Originally posted on DV Mace’s Smorgasbord of Sport, 20-Oct-2014.
A long time ago – well before Ireland managed to qualify for ODI status, before they fought for Test status, before they caused World Cup upsets – they had a handy bowling all-rounder; starting his Irish career in the late 1960s, he played thirty times for his nation. His whippy bowling and sometimes brilliant batting (once hitting 177 in a club game) meant he was regarded as one of Ireland’s best cricketers – and one of Ireland’s best sportsmen, representing Northern Ireland at football too.
The all-rounder’s name was Roy Torrens, and he had ignited a lifetime of involvement with Irish cricket. Indeed, at both local and national level, Torrens has never been anything other than intertwined with the game in Ireland.
He’s been the board’s president, was a national selector, and has held the role of manager of the Irish national team since 2004.
Under ten years of his managerial guidance, the team has developed, strengthened and seen incredible achievement like never before.
While his team had a training session at Seddon Park, the day before their match with the Northern Districts side, I was fortunate enough to have a chat with Torrens; about his career as manager, and the changes in Irish cricket over that time.
As we sat in the team-room in front of the changing sheds at Seddon, the Irish players were preparing for training out on the park; stretches, warm-ups and ball games were being accompanied by the occasional cacophony of cheers as a goal was scored, or other hilarity had occurred.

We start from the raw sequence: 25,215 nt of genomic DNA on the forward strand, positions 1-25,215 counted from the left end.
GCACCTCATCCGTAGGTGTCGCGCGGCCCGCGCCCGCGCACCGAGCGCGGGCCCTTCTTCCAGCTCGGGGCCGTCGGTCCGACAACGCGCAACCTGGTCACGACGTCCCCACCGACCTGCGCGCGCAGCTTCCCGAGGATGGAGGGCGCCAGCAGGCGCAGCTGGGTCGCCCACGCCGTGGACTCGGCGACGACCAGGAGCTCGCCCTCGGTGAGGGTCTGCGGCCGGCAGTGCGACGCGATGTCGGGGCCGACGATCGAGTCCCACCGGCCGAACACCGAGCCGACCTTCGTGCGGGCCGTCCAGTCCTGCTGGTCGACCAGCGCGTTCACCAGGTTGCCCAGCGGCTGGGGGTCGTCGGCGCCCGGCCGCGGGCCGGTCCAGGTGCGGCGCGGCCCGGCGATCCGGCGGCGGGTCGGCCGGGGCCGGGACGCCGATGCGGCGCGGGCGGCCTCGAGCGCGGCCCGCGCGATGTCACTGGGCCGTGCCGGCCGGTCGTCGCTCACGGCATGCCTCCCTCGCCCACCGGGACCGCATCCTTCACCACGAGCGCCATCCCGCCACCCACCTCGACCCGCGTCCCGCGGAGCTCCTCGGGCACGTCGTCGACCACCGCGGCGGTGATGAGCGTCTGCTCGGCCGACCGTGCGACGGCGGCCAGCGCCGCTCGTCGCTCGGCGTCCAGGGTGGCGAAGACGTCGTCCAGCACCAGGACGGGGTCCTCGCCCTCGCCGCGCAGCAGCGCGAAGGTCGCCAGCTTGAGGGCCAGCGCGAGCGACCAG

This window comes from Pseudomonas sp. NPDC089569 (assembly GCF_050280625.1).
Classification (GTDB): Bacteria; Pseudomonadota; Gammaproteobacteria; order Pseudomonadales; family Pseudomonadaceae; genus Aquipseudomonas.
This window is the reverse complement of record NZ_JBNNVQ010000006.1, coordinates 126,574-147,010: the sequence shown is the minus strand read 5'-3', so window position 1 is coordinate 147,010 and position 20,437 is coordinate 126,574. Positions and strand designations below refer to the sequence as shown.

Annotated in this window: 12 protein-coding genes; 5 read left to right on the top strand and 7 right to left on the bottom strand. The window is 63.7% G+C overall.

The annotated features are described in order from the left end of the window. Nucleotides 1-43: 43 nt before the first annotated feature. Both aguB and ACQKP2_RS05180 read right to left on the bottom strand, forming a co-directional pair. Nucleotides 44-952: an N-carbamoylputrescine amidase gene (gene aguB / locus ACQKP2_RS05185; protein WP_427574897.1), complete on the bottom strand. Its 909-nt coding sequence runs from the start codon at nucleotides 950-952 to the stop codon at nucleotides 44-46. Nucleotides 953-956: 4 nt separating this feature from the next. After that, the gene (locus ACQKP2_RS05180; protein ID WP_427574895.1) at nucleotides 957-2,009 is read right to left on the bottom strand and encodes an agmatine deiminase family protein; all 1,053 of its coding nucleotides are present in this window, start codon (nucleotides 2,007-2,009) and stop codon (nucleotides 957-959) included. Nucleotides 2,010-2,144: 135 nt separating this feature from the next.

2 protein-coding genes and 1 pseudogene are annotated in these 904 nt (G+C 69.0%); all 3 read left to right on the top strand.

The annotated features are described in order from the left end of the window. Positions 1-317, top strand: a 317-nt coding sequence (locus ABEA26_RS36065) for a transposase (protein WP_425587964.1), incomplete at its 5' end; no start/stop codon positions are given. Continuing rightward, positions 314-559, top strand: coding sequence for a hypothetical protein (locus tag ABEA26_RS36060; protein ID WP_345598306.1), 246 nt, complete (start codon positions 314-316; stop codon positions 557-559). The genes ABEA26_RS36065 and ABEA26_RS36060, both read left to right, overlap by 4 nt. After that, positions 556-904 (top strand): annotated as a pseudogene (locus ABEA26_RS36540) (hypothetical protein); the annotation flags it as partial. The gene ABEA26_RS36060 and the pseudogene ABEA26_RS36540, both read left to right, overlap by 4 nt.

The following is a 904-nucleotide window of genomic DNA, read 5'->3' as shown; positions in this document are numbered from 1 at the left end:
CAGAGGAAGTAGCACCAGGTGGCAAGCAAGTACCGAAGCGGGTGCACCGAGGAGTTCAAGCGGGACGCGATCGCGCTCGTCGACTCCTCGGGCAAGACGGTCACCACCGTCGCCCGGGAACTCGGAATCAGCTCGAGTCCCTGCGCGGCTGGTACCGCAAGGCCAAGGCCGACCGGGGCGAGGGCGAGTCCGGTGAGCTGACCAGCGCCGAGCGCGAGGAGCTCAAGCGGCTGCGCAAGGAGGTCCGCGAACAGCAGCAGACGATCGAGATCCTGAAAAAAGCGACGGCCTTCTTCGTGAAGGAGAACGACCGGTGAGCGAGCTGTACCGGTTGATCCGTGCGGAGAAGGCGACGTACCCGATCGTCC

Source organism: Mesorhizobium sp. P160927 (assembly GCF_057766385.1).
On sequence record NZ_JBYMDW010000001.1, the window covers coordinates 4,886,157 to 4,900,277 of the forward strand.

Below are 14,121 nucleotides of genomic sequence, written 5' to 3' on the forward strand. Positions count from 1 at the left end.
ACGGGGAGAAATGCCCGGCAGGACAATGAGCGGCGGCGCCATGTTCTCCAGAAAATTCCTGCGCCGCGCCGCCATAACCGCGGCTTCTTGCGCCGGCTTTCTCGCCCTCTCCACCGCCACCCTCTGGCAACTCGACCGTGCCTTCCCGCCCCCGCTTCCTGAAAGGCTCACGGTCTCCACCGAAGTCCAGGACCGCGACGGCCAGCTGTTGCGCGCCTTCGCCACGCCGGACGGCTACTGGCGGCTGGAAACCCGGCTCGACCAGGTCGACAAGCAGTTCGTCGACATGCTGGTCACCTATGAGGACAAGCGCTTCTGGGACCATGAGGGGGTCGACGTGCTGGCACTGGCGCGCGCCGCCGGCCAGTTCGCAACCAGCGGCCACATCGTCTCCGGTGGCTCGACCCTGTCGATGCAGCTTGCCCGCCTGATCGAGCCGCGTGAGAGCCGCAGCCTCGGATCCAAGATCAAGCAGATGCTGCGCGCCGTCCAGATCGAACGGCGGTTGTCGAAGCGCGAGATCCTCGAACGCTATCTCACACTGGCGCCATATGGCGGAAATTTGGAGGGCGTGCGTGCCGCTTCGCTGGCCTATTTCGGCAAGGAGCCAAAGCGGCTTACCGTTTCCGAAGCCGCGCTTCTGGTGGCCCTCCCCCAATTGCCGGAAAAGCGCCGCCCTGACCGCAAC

It must have been a very different sight to what Torrens himself had been a part of as a player many decades ago. Indeed, that was the first question I asked him – how much had the game developed in Ireland since his playing days?
“Oh, in my days, it was more a recreational game.”
As he pointed out, it wasn’t until 1995 that the Irish side had its first full time coach, and joined the ICC Associates list the same year.
The game developed slowly but steadily after 1995; they played in World Cup qualifying tournaments in Kenya in 1996, and in Canada in 2001, but it wasn’t until the qualifying tournament in Belfast in 2005 that Ireland finally made it to a World Cup. Torrens was by this time team manager, and he takes over the story:
“By that time a South African chap called Adrian Birrell, who’s the current assistant coach of the South African team, he took on the job of head coach in Ireland. And through his guidance, we qualified for the World Cup in the tournament held in Belfast in 2005, and made our first appearance in the World Cup in the West Indies in 2007.
“We were in a group with Zimbabwe, Pakistan and the West Indies, and of course we tied with Zimbabwe, and beat Pakistan in 2007. And I think it’s fair to say that cricket in Ireland has never looked back from that occasion.”
So was that 2007 Cricket World Cup the turning point for Irish cricket?
“Oh, very much so, very much so yes. That, and the influence of the full-time professional coaches which we’ve had since ’95, and we never had up to that.”
Mike Hendrick was that first coach, back in 1995, and his influence on Irish cricket cannot be underestimated. Even if the side’s results weren’t miraculous, he brought a much needed atmosphere of professionalism to the side; and the work ethic – and results – followed in due course.
Indeed, Torrens recognises the importance of that professional, hard-working team environment. He first became the team manager back in 2004, and I asked him what the biggest challenge he faced was, when he first jumped into the role.